Crumbling French-Colonial Architecture

While the French-Colonial government did not have the budget for the grand constructions in Hanoi or Saigon, these nevertheless impressive villas are perhaps more visible in tiny Vientiane.  Now home to museums and embassies, these crumbling, porch-encased mansions tower above the city’s modest dwellings.  Previously reluctant to promote colonial architecture as an asset for tourism, new generations of local authorities have come to embrace it as an intrinsic link to their recent history.

Laidback Laos

Nothing moves very fast in Laos.  For some, this can be a test in patience, but the reward is an oasis from the bustle of modern, motorbike-crazy Southeast Asia.  Because any journey onto the patchy roads outside of Vientiane will inevitably take four times as long as the kilometers may have you estimating, an open, flexible attitude will bring nothing but smiles and good times with the carefree locals.  The lesson in this?  Stay put in Vientiane for a while.  It is not a doing city – it’s a do nothing city.  After a few days, the city oozes into your head, grabs you by the heart, and sets you free with a Zen-like zeal.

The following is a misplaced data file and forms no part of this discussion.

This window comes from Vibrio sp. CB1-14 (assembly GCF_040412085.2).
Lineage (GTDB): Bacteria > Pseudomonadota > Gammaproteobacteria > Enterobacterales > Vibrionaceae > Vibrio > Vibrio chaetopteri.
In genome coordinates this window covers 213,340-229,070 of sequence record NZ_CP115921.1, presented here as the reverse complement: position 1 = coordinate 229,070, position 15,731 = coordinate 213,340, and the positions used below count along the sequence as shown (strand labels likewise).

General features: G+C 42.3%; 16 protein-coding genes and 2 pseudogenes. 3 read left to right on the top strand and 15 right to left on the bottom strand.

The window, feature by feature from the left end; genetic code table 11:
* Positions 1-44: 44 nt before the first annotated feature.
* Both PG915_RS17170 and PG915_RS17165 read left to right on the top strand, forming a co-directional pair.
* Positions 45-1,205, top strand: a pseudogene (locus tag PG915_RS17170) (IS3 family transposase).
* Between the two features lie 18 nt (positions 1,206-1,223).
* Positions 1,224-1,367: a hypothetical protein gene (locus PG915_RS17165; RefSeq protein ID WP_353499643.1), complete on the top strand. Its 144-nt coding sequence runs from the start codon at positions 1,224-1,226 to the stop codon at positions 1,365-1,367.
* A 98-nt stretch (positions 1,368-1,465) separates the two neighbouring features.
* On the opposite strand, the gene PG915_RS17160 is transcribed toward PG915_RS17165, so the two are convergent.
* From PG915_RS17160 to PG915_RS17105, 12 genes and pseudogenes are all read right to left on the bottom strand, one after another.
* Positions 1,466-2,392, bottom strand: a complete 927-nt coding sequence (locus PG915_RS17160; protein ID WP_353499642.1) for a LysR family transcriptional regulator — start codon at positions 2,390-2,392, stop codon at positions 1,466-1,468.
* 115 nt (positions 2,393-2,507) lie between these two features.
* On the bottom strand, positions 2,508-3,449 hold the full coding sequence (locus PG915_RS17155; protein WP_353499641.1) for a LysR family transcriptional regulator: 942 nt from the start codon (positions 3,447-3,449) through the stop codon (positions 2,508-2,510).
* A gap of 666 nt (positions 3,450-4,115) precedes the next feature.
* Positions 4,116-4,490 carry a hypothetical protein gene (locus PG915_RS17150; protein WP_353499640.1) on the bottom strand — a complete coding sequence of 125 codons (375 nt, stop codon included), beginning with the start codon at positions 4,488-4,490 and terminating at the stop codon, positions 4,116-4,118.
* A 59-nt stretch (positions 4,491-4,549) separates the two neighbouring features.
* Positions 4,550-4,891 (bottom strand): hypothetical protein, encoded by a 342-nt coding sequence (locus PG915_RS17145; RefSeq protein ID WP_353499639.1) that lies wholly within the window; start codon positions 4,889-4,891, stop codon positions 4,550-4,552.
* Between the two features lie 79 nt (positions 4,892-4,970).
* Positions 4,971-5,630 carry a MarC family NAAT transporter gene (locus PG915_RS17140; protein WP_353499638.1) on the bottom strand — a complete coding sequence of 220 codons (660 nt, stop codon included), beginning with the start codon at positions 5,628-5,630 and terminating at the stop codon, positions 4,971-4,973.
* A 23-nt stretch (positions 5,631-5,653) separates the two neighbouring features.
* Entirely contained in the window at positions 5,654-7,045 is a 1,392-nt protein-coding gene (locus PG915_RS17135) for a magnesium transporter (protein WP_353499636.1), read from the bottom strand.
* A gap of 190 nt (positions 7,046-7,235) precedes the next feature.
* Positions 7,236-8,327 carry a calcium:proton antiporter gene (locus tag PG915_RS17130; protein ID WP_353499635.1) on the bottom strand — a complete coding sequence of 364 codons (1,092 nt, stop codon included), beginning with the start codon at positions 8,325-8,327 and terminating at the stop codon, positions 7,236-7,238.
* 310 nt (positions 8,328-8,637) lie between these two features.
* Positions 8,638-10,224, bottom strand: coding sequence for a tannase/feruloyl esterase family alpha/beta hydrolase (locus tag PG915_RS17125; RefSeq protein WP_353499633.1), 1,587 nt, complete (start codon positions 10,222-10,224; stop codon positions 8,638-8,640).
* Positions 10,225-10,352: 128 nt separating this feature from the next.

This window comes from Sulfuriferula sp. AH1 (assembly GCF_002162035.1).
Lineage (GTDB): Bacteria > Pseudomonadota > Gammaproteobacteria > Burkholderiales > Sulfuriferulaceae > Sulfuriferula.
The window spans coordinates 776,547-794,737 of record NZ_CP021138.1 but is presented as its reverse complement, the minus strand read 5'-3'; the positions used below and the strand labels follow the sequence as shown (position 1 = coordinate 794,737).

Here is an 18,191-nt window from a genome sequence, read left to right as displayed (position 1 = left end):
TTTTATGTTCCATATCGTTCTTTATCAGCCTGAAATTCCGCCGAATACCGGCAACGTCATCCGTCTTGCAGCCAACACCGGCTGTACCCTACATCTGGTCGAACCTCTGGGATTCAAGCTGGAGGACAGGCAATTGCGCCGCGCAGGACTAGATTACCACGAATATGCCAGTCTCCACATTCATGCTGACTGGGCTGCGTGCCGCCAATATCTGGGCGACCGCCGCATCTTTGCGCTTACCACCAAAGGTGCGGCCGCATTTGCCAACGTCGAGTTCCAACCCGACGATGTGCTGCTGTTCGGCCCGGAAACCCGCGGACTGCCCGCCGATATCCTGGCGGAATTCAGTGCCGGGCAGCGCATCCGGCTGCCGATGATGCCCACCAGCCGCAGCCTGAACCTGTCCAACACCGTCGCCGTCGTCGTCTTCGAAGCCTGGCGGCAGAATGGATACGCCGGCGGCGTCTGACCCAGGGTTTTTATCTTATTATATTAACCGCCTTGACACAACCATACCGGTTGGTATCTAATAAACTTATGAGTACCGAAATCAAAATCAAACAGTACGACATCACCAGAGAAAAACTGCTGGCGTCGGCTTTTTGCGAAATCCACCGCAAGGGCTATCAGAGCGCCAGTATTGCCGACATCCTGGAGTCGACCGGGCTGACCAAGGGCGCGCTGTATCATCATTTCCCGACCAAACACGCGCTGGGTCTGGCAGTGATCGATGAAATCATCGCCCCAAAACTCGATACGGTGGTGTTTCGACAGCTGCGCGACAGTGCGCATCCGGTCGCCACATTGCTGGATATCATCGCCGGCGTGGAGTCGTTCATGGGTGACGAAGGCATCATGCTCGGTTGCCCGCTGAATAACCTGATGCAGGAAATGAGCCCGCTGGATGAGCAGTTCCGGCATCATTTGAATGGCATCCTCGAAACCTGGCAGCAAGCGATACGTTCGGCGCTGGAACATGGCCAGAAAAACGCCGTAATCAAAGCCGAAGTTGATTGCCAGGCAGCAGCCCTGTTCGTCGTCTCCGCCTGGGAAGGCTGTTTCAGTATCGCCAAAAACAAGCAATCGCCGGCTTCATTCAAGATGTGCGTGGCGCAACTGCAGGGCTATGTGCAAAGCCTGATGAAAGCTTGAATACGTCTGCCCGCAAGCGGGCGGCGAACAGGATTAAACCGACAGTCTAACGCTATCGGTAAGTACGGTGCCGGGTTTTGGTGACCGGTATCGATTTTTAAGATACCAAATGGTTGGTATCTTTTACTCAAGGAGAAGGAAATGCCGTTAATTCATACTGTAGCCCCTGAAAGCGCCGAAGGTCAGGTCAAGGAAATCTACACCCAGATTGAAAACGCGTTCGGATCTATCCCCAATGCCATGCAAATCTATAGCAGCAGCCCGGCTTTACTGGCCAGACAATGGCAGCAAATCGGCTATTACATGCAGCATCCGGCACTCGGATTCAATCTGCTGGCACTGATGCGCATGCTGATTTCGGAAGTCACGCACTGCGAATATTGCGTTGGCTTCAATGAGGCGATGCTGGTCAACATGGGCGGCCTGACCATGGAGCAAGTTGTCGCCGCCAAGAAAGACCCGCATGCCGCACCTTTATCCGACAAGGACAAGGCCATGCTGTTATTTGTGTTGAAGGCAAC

Top Chef Thailand

I’ve never been to a Canadian restaurant.  I’m sure that they exist, but I’m not sure what exactly they’d serve.  The international culinary map is marked with such thick borders.  We’re spoon-fed lentils from Morocco and finger our way into Ethiopia’s injera but don’t dare to sample from elsewhere in Africa.  We plow our way through a Brazilian barbecue and feast on Peruvian chicken, but would struggle to find South America’s other offerings.  Each continent has its culinary ambassadors and a country’s size is no judge of its membership into this élite world of global gastronomy (when was the last time you went to a Russian restaurant?).  In Asia you have the big guns India and China fighting over the buffet sector, Korean BBQ hitting the middle road, and Japan and Thailand reaching for upmarket chic.  Most countries whose food makes its way into our neighborhood shopping malls and big city streets are either rich and powerful or large and numerous.  There are obvious exceptions to this rule and I have always wondered why these small counties food gets noticed.  Are they that different from their neighbors?